- Smoking- Smoking narrows the arteries, reducing blood flow to the legs and feet. Consequently, it increases the difficulty of healing wounds and damages the peripheral nerves.
- Regularly drinking alcohol
- People over 40 years old
Does Tapentadol Treat Diabetic Peripheral Neuropathic Pain?
FDA approved Tapentadol ER for both the treatment of moderate to severe chronic pain and for the management of neuropathic pain associated with diabetic peripheral neuropathy.
Tapentadol is similar to tramadol in its mechanism of action. Tapentadol ER provides adequate pain relief with twice-daily dosing.
Tapentadol Dosing in Diabetic Peripheral Neuropathic Pain
Tapentadol Extended Release
- Initial Dose: 50100 mg 46 times per day (Can take 700 mg on the first day)
- Maintenance dose: 600 mg daily
- The starting dose for opioid-nave patients is 50mg twice daily and can be titrated to 100mg to 250mg twice daily.
- The daily dose is 250mg twice daily.
Treatment For Diabetic Peripheral Neuropathic Pain
Treatment is centered initially around pain control. Effective pharmacological therapies for painful DPN include opioids, anti-epileptic agents and antidepressants
- Health behavior interventions
- Foot care-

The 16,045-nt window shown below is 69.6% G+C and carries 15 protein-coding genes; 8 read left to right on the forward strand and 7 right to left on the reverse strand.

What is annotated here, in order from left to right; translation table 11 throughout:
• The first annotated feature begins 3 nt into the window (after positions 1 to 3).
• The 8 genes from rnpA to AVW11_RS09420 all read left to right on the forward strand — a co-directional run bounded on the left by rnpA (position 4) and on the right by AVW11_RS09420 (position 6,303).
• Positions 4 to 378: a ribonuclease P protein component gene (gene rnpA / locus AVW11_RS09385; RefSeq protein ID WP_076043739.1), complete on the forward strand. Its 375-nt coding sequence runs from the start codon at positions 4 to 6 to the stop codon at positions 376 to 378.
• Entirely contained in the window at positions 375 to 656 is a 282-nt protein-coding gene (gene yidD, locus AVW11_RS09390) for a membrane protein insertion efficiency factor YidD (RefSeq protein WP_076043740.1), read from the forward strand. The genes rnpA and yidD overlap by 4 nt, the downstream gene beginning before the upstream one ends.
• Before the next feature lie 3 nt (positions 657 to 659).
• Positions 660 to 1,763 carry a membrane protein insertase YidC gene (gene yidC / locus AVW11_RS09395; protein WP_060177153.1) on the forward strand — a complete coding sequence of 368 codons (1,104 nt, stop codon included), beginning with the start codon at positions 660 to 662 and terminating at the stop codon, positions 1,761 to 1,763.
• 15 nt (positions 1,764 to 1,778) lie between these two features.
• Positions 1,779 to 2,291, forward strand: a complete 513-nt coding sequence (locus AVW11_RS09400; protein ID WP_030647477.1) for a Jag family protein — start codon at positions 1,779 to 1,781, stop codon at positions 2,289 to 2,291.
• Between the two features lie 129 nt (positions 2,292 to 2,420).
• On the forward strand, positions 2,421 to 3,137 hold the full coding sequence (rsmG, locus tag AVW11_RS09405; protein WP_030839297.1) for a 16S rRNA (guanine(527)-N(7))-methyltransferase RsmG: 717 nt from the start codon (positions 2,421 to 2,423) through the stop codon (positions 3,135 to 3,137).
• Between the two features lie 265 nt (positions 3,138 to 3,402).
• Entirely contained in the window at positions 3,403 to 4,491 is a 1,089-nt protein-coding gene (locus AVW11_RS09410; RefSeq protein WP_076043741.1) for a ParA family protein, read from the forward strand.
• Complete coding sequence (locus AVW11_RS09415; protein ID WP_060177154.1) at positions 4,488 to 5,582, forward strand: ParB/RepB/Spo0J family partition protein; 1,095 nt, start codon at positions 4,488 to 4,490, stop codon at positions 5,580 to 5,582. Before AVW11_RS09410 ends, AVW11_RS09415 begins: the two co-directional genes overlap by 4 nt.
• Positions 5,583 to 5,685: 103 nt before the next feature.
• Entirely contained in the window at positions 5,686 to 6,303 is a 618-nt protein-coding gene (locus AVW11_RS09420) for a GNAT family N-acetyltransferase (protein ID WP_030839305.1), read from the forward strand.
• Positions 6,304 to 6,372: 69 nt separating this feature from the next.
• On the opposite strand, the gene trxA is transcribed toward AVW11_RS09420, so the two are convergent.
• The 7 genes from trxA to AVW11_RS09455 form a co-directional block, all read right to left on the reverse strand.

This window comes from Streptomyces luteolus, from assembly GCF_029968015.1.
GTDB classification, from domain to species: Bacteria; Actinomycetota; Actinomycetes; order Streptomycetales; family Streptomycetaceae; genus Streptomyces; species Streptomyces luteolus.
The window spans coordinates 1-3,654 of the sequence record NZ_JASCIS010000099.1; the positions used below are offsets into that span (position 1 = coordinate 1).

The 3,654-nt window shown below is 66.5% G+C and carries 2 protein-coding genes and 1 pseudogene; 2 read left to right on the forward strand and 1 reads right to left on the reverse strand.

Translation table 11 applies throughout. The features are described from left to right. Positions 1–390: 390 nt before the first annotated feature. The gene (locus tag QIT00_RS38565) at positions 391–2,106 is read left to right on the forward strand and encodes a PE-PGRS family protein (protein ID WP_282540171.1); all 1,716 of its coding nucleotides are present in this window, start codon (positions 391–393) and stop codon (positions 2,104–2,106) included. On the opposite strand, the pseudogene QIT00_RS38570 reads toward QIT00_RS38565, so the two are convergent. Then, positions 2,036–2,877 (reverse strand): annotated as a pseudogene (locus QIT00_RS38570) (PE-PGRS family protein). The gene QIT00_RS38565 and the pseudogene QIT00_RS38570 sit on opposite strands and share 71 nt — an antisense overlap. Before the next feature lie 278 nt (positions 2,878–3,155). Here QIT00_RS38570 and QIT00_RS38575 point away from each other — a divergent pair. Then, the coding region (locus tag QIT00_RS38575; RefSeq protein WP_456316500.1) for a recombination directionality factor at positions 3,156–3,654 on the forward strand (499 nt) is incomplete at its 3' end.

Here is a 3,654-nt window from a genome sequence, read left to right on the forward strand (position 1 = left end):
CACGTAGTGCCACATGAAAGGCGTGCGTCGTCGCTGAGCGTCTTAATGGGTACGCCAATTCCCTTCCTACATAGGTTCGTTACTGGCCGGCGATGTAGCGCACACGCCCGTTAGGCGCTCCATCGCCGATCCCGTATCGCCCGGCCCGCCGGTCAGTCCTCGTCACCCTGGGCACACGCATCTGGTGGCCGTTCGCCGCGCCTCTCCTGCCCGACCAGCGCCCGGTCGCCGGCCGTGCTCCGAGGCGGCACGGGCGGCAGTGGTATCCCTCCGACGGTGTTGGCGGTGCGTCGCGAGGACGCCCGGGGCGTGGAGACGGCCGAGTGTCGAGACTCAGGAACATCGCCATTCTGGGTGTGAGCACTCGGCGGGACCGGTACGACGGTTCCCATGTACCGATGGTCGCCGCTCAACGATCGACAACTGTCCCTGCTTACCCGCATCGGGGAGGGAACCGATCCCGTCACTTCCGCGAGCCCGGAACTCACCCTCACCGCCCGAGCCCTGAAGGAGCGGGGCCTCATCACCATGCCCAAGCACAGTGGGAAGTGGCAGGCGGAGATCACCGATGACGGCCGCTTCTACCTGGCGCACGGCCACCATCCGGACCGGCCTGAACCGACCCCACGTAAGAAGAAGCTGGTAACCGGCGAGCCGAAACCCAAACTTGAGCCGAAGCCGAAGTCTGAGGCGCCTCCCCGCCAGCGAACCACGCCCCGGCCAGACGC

- Keep your feet clean and dry.
- Moisturize your feet.
- Trim your toenails carefully.
- Wear clean, dry socks.
- Wear cushioned shoes that fit well
- Blood sugar management
- Reduced sedentary behavior
- Dietary modification
- Energy or nerve stimulation- High-frequency (10-kHz) spinal cord stimulation
- Surgical Treatment-
- Debridement or amputation may be necessary if there are signs of necrosis or infection.
- Patients with intractable gastroparesis (severe nausea and vomiting, weight loss) undergo jejunostomy. Patients can take food enterally, bypassing the paralytic stomach.
- Tramadol- Initial dose: 50 mg QID
- Maintenance dose: 200 400 mg QID
Anticonvulsants- For symptomatic pain relief.
- Initial dose: 2575 mg TID
- Maintenance dose: 300600 mg daily
- Initial dose: 100300 mg TID
- Maintenance dose:900 3600 mg daily
- Initial dose: 2030 mg once daily
- Maintenance dose: 60120 mg once daily
- Initial dose:1025 mg once daily
- Maintenance dose: 25100 mg once daily
- This alkaloid, found in red pepper, depletes tissue of substance P and reduces chemically induced pain.
E.g., Alpha-lipoic acid, Actovegin
Bottom Line From Practical Anxiety Solutions
Diabetic neuropathies are a common source of morbidity. It is necessary to control blood sugar, manage symptoms, and pay careful attention to foot care at this time to ensure optimal treatment.
- Singh, Dewan Roshan, et al. "Tapentadol hydrochloride: A novel analgesic."Saudi journal of anaesthesia 7.3 (2013): 322. From https://doi.org/10.4103/1658-354X.115319 Obtain on 29/08/2022
- Argoff, C. E., Cole, B. E., Fishbain, D. A., & Irving, G. A. (2006). Diabetic Peripheral Neuropathic Pain: Clinical and Quality-of-Life Issues. Mayo Clinic Proceedings, 81(4), S3-S11. From https://doi.org/10.1016/S0025-6196(11)61474-2 Obtain on 29/08/2022
- Schwartz, Sherwyn, et al. "Safety and efficacy of tapentadol ER in patients with painful diabetic peripheral neuropathy: results of a randomized-withdrawal, placebo-controlled trial."Current medical research and opinion 27.1 (2011): 151-162. From https://doi.org/10.1185/03007995.2010.537589Obtain on 29/08/2022